Tuesday, October 29, 2002
Seven Hood River County businesses were caught selling alcohol to minors during an undercover action last week staged by the Oregon Liquor Control Commission.
However, an additional 11 businesses refused to dispense distilled beverages to the two underage volunteers who were supervised by four OLCC inspectors and other law officers during the compliance check.
The following establishments face sanctions for serving or selling alcohol to patrons under 21 years of age last Wednesday: Orchard Lanes Bowling Center, The Boys Pine Grove Grocery, Flerchinger Vineyards, Peggy’s Roost, Harvey’s 76 Gasoline Station, McIsaac’s Store and Columbia Market in Cascade Locks.
“We do this to get the word out that we are monitoring and that’s one of OLCC’s most important jobs,” said Ken Paulke, OLCC spokesman.
He said permit holders who get caught selling alcohol to minors face fines that range from $600-$1,600 for the violation of state law. In addition, he said store clerks who sell are cited into criminal court and could personally pay a $350 fine. Businesses who continue with the illegal practice are subjected first to a 30 days suspension of their liquor license and then a cancellation.
“It’s just a math mistake most of the time but we want these businesses to study people’s identification cards to be sure they are getting the date right,” Paulke said. “This is a powerful deterrent for keeping alcohol away from the kids.”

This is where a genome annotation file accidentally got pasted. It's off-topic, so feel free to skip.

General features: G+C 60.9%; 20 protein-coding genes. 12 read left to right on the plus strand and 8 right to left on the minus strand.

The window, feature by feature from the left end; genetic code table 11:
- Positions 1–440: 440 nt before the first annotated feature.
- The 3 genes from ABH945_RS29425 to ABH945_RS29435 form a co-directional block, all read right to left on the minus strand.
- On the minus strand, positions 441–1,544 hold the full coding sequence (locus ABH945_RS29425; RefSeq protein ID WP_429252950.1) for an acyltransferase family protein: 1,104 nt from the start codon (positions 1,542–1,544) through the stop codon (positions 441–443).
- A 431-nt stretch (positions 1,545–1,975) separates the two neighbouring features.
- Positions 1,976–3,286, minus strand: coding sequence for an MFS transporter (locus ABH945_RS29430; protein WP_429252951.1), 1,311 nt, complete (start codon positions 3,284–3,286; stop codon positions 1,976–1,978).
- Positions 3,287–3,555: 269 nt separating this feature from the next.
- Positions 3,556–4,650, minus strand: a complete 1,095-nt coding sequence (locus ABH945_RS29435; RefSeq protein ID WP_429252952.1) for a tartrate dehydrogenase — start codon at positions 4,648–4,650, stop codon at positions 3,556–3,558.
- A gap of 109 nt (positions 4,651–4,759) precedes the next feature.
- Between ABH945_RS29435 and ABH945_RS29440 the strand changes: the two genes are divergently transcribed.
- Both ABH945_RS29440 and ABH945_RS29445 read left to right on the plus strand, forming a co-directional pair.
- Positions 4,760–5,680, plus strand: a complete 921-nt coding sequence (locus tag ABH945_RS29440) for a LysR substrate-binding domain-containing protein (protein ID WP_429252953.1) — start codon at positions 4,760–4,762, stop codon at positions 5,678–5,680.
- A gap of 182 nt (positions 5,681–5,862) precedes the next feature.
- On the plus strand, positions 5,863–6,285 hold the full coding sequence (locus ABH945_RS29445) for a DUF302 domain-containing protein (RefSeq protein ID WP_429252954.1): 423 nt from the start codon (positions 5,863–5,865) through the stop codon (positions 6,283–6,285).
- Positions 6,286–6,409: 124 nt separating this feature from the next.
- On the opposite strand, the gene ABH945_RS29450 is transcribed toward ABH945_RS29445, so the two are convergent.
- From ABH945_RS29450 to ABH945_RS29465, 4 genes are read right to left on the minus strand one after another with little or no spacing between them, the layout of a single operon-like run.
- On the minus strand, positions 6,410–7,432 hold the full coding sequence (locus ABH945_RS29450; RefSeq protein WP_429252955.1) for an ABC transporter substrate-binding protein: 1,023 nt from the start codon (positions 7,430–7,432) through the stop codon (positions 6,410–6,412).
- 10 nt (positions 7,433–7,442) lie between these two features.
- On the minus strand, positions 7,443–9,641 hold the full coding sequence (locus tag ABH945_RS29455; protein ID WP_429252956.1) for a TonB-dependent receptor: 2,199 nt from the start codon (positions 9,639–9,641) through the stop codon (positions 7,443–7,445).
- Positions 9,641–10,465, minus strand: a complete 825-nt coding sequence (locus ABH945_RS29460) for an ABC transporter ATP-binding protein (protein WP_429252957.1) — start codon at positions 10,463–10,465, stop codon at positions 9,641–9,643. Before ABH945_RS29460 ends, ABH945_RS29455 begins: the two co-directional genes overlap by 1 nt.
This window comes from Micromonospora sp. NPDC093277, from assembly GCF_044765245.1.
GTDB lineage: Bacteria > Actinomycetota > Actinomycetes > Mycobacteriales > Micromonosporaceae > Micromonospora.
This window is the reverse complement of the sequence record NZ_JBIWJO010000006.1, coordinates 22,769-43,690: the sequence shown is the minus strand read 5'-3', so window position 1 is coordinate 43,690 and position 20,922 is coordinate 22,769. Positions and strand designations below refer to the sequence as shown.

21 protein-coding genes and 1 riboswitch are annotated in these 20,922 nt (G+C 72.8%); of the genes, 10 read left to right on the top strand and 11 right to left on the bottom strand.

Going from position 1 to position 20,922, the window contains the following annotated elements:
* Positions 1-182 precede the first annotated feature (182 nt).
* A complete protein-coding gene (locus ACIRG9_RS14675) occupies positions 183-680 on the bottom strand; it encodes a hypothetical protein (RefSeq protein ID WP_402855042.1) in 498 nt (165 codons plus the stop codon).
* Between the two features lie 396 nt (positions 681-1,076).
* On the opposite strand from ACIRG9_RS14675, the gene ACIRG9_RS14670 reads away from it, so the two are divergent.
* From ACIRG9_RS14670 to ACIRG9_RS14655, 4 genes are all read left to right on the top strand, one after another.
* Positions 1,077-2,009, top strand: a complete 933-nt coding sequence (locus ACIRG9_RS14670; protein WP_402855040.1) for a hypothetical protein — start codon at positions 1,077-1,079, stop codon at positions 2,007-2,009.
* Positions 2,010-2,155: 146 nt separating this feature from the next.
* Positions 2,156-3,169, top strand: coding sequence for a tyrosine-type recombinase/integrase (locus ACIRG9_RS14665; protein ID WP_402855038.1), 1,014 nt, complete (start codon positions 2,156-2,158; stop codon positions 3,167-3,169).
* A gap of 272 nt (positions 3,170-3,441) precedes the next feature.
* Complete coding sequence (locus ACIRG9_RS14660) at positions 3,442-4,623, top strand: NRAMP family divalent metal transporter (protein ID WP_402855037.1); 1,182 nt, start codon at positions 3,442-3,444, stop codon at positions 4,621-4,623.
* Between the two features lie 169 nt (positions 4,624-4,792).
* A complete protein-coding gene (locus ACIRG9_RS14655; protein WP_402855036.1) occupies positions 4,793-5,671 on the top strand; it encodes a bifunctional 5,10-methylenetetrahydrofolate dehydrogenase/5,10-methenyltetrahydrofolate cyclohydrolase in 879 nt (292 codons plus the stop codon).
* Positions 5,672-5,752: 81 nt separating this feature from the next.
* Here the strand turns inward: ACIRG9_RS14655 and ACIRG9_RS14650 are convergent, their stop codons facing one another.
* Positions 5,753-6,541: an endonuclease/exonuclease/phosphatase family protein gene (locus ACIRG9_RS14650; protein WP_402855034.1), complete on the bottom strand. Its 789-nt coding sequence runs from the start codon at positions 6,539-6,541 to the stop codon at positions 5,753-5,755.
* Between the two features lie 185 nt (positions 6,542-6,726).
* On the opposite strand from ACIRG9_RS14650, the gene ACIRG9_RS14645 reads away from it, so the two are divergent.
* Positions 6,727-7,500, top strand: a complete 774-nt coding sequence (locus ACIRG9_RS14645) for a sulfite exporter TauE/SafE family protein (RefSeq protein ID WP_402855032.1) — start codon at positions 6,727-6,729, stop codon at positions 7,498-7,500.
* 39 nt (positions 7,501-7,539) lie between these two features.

The businesses that scored well on the test were: Grace Su’s China Gorge Restaurant, Santacroce’s Italian Restaurant, Windmaster Market/Texaco, Jim’s Market, Jalisco Market, Mid-Valley IGA, Clem’s Country Store, Cooper Spur Inn, Mt. Hood Country Store and both Tim’s Texaco and the Shell Station in Cascade Locks.
According to the OLCC, during these spot checks, the 18-20-year-old minors attempt to buy alcohol from the business to determine if they are properly checking identification and obeying state law. The young volunteers carry their own legal identification and are advised not to lie about their age.
The OLCC offers training to store clerks, service permit holders and others in techniques to check ID, identifying false information and the laws regarding minors and alcohol.
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I Can't Keep Quiet singers at "Citizen Town Hall"
‘I can’t keep quiet,’ sing members of an impromptu choir in front of Hood River Middle School Saturday prior to the citizen town hall for questions to Rep. Greg Walden. The song addresses female empowerment generally and sexual violence implicitly, and gained prominence during the International Women’s Day events in January. The singers braved a sudden squall to finish their song and about 220 people gathered in HRMS auditorium, which will be the scene of the April 12 town hall with Rep. Greg Walden, at 3 p.m. Enlarge